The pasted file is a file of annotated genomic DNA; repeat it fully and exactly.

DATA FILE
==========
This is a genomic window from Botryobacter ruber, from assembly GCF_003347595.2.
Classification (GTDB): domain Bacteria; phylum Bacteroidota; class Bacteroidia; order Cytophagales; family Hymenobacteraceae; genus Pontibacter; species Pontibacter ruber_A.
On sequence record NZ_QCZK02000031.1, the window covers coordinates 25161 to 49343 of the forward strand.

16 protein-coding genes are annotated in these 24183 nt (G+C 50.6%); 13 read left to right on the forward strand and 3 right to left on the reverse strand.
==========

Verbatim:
This is a genomic window from Botryobacter ruber, from assembly GCF_003347595.2.
Classification (GTDB): domain Bacteria; phylum Bacteroidota; class Bacteroidia; order Cytophagales; family Hymenobacteraceae; genus Pontibacter; species Pontibacter ruber_A.
On sequence record NZ_QCZK02000031.1, the window covers coordinates 25161 to 49343 of the forward strand.

16 protein-coding genes are annotated in these 24183 nt (G+C 50.6%); 13 read left to right on the forward strand and 3 right to left on the reverse strand.